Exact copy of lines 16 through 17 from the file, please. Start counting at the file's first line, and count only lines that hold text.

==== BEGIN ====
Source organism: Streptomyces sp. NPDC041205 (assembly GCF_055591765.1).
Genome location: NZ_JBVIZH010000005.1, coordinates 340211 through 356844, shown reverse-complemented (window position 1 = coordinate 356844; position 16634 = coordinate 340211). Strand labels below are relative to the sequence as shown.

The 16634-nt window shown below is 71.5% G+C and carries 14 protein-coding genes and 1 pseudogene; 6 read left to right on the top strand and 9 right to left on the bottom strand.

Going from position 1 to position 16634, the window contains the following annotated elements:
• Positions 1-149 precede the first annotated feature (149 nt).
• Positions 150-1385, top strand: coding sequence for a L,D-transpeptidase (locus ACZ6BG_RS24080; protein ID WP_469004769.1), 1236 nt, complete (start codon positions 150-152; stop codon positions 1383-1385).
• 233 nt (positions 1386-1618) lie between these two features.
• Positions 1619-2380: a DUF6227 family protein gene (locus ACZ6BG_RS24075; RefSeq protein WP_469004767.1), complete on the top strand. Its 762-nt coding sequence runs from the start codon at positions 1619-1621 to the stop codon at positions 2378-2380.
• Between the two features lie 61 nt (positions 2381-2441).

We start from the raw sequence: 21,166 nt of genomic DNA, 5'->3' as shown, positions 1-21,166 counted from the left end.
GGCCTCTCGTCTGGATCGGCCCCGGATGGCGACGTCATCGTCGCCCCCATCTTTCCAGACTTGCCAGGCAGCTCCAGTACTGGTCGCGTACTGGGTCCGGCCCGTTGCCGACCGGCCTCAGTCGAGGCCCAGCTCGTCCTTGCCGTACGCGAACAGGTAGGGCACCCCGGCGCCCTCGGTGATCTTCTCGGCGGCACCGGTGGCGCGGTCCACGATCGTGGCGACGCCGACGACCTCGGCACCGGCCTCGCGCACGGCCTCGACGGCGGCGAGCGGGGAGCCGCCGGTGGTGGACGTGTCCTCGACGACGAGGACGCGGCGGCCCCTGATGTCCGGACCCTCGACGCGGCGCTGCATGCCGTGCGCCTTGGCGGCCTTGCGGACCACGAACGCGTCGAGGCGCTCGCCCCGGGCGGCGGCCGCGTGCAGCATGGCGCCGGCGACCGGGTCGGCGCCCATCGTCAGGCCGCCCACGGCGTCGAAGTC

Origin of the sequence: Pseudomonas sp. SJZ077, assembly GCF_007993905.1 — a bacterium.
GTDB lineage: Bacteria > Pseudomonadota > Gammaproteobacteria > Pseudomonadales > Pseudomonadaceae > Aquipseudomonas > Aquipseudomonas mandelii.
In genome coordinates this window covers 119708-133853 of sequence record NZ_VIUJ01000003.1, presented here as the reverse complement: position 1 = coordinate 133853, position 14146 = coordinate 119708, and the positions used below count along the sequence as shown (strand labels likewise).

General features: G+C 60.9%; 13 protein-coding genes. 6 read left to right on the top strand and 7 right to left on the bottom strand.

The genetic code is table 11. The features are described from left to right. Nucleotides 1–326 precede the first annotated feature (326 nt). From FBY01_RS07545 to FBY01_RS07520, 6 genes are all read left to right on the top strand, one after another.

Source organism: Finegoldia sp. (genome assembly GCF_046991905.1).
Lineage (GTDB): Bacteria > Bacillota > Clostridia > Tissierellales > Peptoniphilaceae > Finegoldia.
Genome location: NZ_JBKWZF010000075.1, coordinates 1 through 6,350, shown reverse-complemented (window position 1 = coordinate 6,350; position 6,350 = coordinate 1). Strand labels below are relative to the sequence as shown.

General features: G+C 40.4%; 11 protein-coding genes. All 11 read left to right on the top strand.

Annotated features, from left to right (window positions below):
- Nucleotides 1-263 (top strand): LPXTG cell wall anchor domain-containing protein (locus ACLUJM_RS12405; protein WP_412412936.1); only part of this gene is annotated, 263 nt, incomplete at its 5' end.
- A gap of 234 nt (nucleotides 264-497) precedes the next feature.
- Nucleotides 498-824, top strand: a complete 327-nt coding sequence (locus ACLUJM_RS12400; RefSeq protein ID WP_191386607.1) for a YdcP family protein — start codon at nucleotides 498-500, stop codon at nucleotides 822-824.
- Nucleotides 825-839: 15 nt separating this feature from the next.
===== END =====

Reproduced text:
The genetic code is table 11. The features are described from left to right. Nucleotides 1–326 precede the first annotated feature (326 nt). From FBY01_RS07545 to FBY01_RS07520, 6 genes are all read left to right on the top strand, one after another.

Source organism: Finegoldia sp. (genome assembly GCF_046991905.1).